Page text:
I believe in living as a free spirit so this was the perfect T.
A free spirit has been defined as a person who lives by their wishes and beliefs and who is unconstrained by society’s rules.
My definition of a free spirit is someone who is powerful, happy and free. Someone who embodies the spiritual, who is full of love and all that colourful loveliness of being alive. Oh, la-di-da!
Pollyanna step aside.
I’ve been kidding myself. I have only dreamed about being a free spirit.
I aspire to live unconstrained by society’s conventions because I want to hide in my safe little box. I’m afraid (no, I BELIEVE) I’m not good enough to belong anywhere!
This is a pattern I’ve lived with for most of my life, and I’ve kept my spirit contained because of it. Sad!
In grade seven I was ostracized by a group of girls. We would stand in a circle at recess and talk. Well, most of us talked. I just listened. I was very shy, afraid to talk and afraid to be seen.
One day, one of the girls approached me and told me they didn’t want me hanging around with them anymore. I was devastated and spent the next five years in school looking for some sign that anyone might like me, that I belonged and that someone wanted to be my friend. I wanted an invitation.
I suffered in silence. The only person I spoke to about this was my mother, and that was only because she saw me running from the school bus one afternoon in tears. I ran straight to my room and she followed.
“Nobody likes me,” I sobbed in answer to her concerned inquiry. I can’t remember what her response was. I just remember sobbing uncontrollably and she eventually left without a word.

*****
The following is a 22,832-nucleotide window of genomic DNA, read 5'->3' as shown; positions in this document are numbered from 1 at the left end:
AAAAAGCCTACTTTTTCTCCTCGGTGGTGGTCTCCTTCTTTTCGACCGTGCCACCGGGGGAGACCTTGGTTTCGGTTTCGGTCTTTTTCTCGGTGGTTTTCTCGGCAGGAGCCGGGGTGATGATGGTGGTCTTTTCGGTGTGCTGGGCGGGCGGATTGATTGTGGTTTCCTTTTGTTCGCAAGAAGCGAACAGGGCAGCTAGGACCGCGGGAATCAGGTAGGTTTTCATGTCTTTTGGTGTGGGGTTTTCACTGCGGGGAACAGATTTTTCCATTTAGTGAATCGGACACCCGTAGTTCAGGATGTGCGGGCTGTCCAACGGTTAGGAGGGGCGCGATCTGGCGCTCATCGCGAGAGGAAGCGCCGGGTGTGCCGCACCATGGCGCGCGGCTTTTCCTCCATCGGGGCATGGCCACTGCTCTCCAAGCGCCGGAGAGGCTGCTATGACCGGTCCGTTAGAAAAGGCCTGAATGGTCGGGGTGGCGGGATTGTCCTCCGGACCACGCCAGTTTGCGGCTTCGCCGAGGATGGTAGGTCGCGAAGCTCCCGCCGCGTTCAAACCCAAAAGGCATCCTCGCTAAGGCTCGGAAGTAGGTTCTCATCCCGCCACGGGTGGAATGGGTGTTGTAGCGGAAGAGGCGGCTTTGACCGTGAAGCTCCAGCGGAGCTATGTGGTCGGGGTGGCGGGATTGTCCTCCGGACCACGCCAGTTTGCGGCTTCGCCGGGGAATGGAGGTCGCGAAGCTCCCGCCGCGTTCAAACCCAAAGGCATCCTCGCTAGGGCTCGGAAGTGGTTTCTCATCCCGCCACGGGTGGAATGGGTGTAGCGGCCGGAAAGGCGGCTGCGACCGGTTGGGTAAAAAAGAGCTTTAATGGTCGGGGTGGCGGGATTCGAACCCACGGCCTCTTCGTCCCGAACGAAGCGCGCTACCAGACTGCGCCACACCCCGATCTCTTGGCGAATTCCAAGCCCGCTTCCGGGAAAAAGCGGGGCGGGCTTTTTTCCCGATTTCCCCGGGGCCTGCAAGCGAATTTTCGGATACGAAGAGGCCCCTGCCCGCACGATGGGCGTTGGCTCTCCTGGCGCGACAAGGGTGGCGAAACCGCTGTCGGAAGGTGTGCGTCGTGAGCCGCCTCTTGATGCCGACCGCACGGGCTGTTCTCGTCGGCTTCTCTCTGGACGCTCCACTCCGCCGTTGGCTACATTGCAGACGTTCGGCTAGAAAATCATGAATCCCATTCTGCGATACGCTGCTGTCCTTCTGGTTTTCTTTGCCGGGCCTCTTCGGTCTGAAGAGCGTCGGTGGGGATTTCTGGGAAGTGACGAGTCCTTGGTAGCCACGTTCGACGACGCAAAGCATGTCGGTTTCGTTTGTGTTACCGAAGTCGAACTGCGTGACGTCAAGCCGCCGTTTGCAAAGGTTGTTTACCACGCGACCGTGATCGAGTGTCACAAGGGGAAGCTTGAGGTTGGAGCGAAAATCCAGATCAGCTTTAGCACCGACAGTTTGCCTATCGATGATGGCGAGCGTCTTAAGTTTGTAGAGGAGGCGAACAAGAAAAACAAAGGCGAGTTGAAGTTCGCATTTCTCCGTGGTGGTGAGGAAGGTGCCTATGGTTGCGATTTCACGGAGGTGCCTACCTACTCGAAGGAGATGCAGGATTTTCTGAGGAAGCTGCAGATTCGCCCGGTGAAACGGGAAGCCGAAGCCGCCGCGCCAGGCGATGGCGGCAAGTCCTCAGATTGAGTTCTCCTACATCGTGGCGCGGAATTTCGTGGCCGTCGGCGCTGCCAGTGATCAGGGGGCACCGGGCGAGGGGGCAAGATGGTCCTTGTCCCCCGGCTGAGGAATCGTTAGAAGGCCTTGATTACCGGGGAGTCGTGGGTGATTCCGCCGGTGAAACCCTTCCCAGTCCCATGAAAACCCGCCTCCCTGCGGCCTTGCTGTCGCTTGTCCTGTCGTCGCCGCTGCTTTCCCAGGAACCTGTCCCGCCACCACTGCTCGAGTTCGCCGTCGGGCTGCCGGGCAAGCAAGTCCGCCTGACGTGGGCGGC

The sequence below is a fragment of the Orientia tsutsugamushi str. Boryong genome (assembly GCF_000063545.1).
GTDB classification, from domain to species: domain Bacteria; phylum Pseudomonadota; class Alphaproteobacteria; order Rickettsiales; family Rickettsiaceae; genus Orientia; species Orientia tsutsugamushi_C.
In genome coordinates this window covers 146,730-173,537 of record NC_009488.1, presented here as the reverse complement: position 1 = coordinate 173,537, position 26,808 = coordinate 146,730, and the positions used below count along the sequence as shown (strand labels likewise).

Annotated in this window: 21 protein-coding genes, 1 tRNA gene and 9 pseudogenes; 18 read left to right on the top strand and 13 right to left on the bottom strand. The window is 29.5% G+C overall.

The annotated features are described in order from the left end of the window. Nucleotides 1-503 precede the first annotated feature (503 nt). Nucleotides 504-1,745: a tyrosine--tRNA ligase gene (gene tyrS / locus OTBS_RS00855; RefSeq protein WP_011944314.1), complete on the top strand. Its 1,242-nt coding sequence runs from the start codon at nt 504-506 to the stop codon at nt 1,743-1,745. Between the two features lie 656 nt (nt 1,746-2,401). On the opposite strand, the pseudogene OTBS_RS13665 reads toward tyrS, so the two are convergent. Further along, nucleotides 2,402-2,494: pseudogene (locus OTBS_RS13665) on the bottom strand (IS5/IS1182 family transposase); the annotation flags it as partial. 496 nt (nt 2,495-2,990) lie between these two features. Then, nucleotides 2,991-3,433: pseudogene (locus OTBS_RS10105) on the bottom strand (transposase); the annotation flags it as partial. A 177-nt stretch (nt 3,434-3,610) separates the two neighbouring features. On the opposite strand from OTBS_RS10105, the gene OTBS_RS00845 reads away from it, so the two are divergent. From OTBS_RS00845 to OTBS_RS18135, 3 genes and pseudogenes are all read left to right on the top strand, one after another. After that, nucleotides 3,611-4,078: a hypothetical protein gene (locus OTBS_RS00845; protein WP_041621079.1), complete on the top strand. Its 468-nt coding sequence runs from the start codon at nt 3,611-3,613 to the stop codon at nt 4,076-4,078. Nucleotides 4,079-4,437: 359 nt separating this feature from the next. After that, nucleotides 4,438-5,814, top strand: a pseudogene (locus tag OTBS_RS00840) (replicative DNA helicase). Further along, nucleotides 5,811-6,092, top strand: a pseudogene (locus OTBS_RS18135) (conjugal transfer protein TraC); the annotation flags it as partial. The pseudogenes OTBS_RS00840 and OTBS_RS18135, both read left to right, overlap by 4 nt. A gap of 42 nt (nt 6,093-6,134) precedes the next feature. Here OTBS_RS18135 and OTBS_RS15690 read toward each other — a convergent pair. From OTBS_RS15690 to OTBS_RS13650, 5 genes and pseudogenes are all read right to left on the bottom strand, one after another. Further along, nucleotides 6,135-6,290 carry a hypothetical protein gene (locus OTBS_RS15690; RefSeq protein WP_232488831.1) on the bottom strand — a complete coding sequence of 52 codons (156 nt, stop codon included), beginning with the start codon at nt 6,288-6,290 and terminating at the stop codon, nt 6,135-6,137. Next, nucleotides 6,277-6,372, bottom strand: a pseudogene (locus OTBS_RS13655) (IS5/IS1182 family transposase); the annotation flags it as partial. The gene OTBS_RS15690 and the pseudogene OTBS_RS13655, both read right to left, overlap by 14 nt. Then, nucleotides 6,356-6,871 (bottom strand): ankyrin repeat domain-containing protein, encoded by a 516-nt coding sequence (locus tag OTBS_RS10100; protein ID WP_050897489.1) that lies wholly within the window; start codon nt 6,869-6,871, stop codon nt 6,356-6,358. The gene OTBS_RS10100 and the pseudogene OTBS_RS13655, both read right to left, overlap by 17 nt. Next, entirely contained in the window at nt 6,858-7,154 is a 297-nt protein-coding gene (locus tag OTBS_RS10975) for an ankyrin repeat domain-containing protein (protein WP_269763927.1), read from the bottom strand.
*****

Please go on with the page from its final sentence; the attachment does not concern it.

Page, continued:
I went to therapy to heal this wound but the pain never went away. Why? I kept making those girls responsible for my pain. A part of me still wanted to believe they were insensitive cruel bitches (that felt good!), but I know now as an adult that kids will be kids.
The reality was that I was already in pain before being ostracized. I believed then that I didn’t belong and I didn’t have anything to offer. That was why I stood in silence in that circle during recess. In a sense I was using them to keep up an appearance. Why shouldn’t they kick me out? I was their weakest link.
What happened was only a reflection of my belief system. Thinking back, I didn’t dispute this with those girls. I accepted that there was something wrong with me and continued to live my life in a box, afraid to be seen.
So how can I free my spirit?
Somehow I don’t think that ripping this t-shirt off while walking along a busy downtown sidewalk is the answer.
I’m still learning that living as a free spirit doesn’t require an invitation from anyone but myself. It needs to be exercised and that will not happen while living in a box. And, there is no la-di-da here either.
These are 10 actions I believe will exercise the spirit into remembering the freedom that is its birthright.
- Take the self and everyone else less seriously.
- Make rules and then break them.
- Make lots of mistakes; laugh at and learn from them.
- Stop trying to have everyone else conform to my rules.
- Give other people permission to be themselves and make their own mistakes.
- Respond, don’t react.
- Let creativity speak and listen to it; practice what inspires you because that strengthens the spirit.
- Get out of the head and follow the heart more; practice to learn the difference.
- Envision myself as already living as a free spirit.
- Take my place in the circle; recognize that I have gifts to share and just share them!
I will leave you with this quote that a friend shared with me just today. “Be kinder than necessary because everyone you meet is fighting some kind of battle.”
As for that box I mentioned, are you in or out? How has this affected your life?
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Photo Credit: Davina Haisell